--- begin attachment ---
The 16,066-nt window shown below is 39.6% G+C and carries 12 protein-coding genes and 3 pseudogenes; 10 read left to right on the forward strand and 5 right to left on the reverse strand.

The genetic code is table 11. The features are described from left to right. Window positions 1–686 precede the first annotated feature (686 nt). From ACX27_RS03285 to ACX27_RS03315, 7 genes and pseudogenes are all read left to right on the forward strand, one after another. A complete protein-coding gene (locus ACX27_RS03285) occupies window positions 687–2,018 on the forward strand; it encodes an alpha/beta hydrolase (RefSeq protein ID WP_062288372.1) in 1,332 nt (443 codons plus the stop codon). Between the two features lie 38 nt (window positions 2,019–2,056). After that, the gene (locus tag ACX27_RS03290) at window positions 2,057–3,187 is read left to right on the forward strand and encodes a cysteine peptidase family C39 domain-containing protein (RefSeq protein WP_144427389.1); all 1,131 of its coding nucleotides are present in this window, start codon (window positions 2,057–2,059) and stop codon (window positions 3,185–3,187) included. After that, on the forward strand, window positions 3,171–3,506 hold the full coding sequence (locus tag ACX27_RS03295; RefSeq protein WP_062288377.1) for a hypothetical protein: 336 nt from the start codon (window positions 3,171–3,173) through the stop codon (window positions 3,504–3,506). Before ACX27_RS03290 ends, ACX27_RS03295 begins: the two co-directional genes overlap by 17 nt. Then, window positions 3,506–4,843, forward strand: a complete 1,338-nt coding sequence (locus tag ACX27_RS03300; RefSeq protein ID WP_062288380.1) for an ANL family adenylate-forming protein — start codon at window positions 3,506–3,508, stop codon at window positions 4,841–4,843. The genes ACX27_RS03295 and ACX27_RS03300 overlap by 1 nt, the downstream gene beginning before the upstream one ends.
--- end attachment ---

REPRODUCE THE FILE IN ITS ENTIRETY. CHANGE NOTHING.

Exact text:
The 16,066-nt window shown below is 39.6% G+C and carries 12 protein-coding genes and 3 pseudogenes; 10 read left to right on the forward strand and 5 right to left on the reverse strand.

The genetic code is table 11. The features are described from left to right. Window positions 1–686 precede the first annotated feature (686 nt). From ACX27_RS03285 to ACX27_RS03315, 7 genes and pseudogenes are all read left to right on the forward strand, one after another. A complete protein-coding gene (locus ACX27_RS03285) occupies window positions 687–2,018 on the forward strand; it encodes an alpha/beta hydrolase (RefSeq protein ID WP_062288372.1) in 1,332 nt (443 codons plus the stop codon). Between the two features lie 38 nt (window positions 2,019–2,056). After that, the gene (locus tag ACX27_RS03290) at window positions 2,057–3,187 is read left to right on the forward strand and encodes a cysteine peptidase family C39 domain-containing protein (RefSeq protein WP_144427389.1); all 1,131 of its coding nucleotides are present in this window, start codon (window positions 2,057–2,059) and stop codon (window positions 3,185–3,187) included. After that, on the forward strand, window positions 3,171–3,506 hold the full coding sequence (locus tag ACX27_RS03295; RefSeq protein WP_062288377.1) for a hypothetical protein: 336 nt from the start codon (window positions 3,171–3,173) through the stop codon (window positions 3,504–3,506). Before ACX27_RS03290 ends, ACX27_RS03295 begins: the two co-directional genes overlap by 17 nt. Then, window positions 3,506–4,843, forward strand: a complete 1,338-nt coding sequence (locus tag ACX27_RS03300; RefSeq protein ID WP_062288380.1) for an ANL family adenylate-forming protein — start codon at window positions 3,506–3,508, stop codon at window positions 4,841–4,843. The genes ACX27_RS03295 and ACX27_RS03300 overlap by 1 nt, the downstream gene beginning before the upstream one ends.